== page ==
I entered the obligatory ‘Disney style shop’ at the end of the experience in my usual mindset of ‘just look, I’m not falling for it’ but honestly, this shop was full of beautiful, quality products from the alpacas I had just spent time with. We were introduced to the range and left to stroke them at leisure, no pressure to buy but Elizabeth’s appreciation of the quality was infectious.
Come and meet my socks…
All natural alpaca wool so they can officially be worn for days without washing (I’ve stretched it to two and she is right, they would go on) and my feet are kept at a perfect temperature whatever the weather, it works for the alpaca so it works for me. They weren’t cheap but honestly, I wish I had bought a drawer full. Perhaps what I should do is get myself a few alpacas so I have a constant supply.
Well done to this thriving business, passion and expertise are fuelling steady growth, while the business offers authentic quality products, every opportunity is maximised.
Today marks 10 Years since the financial crisis brought upon us all as banks took excessive risks. I thought I would share something very simple, the best ideas are. Straight off the bat, credit for this idea goes to our local financial advisor, Stephen Graham
Steve came to visit to run through our finances, make improvements and find us a more competietive mortgage product. He achieved all of those things in one visit. Over a cup of tea he described the system he had used for many years to manage the family budget. No fancy App, no spreadsheet, no accounting software involved.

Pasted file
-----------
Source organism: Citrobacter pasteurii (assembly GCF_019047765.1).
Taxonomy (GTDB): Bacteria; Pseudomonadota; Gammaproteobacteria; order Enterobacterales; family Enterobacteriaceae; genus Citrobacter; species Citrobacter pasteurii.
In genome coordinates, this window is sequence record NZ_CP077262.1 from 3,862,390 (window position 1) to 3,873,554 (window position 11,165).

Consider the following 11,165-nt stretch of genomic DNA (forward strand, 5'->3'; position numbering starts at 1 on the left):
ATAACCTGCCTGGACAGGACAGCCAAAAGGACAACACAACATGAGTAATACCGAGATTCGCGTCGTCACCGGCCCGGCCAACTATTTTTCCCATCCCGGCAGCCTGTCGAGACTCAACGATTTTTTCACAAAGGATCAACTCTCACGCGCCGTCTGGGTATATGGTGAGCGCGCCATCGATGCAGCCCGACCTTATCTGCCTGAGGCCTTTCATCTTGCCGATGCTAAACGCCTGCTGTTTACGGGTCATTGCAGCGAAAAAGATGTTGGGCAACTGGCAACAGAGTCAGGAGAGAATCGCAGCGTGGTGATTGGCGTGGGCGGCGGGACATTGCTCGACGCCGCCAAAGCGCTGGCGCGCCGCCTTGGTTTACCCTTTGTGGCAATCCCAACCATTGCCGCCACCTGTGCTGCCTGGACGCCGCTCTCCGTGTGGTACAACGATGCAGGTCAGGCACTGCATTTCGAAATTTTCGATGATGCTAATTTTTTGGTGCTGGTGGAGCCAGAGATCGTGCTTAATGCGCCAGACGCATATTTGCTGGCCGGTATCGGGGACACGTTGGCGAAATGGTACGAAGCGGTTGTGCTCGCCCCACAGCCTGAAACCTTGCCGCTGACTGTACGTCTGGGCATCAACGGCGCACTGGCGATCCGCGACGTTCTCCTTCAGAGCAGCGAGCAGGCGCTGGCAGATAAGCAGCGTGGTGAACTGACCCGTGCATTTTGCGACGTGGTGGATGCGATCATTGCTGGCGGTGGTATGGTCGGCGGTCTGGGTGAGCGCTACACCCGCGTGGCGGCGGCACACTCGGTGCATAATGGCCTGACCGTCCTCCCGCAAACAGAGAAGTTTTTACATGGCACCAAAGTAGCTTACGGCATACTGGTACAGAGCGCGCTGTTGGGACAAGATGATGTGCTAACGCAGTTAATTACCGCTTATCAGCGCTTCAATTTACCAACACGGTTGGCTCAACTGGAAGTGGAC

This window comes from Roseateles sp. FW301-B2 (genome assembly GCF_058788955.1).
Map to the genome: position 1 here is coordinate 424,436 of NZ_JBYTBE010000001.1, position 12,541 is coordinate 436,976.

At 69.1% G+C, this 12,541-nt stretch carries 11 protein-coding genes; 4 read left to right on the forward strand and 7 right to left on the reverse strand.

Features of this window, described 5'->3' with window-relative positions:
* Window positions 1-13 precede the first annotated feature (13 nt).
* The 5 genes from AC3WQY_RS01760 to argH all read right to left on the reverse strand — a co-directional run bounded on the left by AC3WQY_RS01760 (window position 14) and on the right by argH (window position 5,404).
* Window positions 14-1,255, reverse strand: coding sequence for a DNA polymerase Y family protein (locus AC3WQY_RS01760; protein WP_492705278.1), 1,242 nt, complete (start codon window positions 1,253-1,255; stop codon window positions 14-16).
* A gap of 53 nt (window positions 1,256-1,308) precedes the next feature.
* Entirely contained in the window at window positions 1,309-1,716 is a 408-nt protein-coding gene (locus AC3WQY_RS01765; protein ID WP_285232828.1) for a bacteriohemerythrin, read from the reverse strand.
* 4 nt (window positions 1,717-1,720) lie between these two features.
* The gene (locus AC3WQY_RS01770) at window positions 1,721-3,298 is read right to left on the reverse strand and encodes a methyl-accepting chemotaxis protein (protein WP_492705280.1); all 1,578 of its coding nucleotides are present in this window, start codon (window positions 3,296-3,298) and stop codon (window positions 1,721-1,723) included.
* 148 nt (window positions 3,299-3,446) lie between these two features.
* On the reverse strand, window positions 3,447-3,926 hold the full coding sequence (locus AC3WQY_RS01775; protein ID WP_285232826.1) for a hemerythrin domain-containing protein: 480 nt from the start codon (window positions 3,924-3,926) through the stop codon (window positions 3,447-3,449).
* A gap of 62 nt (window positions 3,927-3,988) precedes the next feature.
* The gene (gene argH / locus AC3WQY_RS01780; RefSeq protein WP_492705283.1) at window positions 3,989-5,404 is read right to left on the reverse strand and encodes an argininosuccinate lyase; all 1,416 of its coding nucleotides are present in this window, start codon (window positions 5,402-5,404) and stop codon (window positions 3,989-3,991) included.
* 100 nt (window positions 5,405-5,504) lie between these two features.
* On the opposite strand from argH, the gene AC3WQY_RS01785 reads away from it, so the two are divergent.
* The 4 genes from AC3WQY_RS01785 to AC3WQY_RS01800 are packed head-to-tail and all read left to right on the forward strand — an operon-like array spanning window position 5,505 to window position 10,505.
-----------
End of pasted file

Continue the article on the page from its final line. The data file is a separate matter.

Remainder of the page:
9 Steps to Better Finance Management
Analyse each outgoing, is it necessary? Could you be paying less?
Reduce costs where you can (change providers, stop unnecessary luxuries)
Add up your outgoings
Add up your income
Subtract total outgoings from total income
On a set day each week, draw that amount of money out in cash, no more
This is the money you have available to live on
If you an make online purchase, put that amount of cash in to next week’s pot
Next week draw out the total minus the cash in your pot
By physically seeing the cash you have available to spend it is far easier to appreciate the reality of your financial situation. Virtual numbers in a bank account are ever-changing and difficult to visualise, it is easy to over-spend. This is a great lesson in finance management, if this was part of the school curriculum we might have far fewer people in debt.
Financial Management for Small Businesses
In business or personally, understanding your financial limits is crucial. Clearly a business cannot deal in cash, but the theory is the same. Get yourself into a position of knowing precisely the money you have to spend. So many businesses fail because they spend money they simply do not have. If you speculate to accumulate, do so wisely and do the research to know that your ‘gamble’ has a high probability of success.